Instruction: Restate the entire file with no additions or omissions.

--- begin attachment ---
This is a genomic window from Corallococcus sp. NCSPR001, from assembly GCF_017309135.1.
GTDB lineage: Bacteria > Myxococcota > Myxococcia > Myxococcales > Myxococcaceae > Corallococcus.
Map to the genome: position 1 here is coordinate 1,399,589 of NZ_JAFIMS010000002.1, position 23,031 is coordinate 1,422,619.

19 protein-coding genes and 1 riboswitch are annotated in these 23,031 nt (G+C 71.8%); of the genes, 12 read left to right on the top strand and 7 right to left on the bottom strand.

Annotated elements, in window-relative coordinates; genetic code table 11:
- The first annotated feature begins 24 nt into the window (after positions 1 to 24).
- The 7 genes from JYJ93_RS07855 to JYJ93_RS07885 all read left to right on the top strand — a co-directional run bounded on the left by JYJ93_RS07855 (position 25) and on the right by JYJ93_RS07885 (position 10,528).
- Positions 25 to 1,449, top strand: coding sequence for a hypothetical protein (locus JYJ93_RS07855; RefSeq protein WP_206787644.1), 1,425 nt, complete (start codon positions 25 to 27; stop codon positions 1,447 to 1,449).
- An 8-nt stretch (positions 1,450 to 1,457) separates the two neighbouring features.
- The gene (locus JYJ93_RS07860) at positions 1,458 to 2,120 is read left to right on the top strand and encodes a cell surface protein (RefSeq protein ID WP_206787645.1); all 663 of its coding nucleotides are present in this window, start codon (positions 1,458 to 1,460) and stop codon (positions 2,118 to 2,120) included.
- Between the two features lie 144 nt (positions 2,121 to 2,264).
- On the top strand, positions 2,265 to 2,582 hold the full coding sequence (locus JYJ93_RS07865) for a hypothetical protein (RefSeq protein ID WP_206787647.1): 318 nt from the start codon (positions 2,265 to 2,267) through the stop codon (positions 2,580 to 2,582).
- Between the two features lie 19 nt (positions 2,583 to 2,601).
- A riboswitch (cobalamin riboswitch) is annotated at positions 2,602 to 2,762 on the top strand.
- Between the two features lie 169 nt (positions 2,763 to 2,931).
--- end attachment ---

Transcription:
This is a genomic window from Corallococcus sp. NCSPR001, from assembly GCF_017309135.1.
GTDB lineage: Bacteria > Myxococcota > Myxococcia > Myxococcales > Myxococcaceae > Corallococcus.
Map to the genome: position 1 here is coordinate 1,399,589 of NZ_JAFIMS010000002.1, position 23,031 is coordinate 1,422,619.

19 protein-coding genes and 1 riboswitch are annotated in these 23,031 nt (G+C 71.8%); of the genes, 12 read left to right on the top strand and 7 right to left on the bottom strand.

Annotated elements, in window-relative coordinates; genetic code table 11:
- The first annotated feature begins 24 nt into the window (after positions 1 to 24).
- The 7 genes from JYJ93_RS07855 to JYJ93_RS07885 all read left to right on the top strand — a co-directional run bounded on the left by JYJ93_RS07855 (position 25) and on the right by JYJ93_RS07885 (position 10,528).
- Positions 25 to 1,449, top strand: coding sequence for a hypothetical protein (locus JYJ93_RS07855; RefSeq protein WP_206787644.1), 1,425 nt, complete (start codon positions 25 to 27; stop codon positions 1,447 to 1,449).
- An 8-nt stretch (positions 1,450 to 1,457) separates the two neighbouring features.
- The gene (locus JYJ93_RS07860) at positions 1,458 to 2,120 is read left to right on the top strand and encodes a cell surface protein (RefSeq protein ID WP_206787645.1); all 663 of its coding nucleotides are present in this window, start codon (positions 1,458 to 1,460) and stop codon (positions 2,118 to 2,120) included.
- Between the two features lie 144 nt (positions 2,121 to 2,264).
- On the top strand, positions 2,265 to 2,582 hold the full coding sequence (locus JYJ93_RS07865) for a hypothetical protein (RefSeq protein ID WP_206787647.1): 318 nt from the start codon (positions 2,265 to 2,267) through the stop codon (positions 2,580 to 2,582).
- Between the two features lie 19 nt (positions 2,583 to 2,601).
- A riboswitch (cobalamin riboswitch) is annotated at positions 2,602 to 2,762 on the top strand.
- Between the two features lie 169 nt (positions 2,763 to 2,931).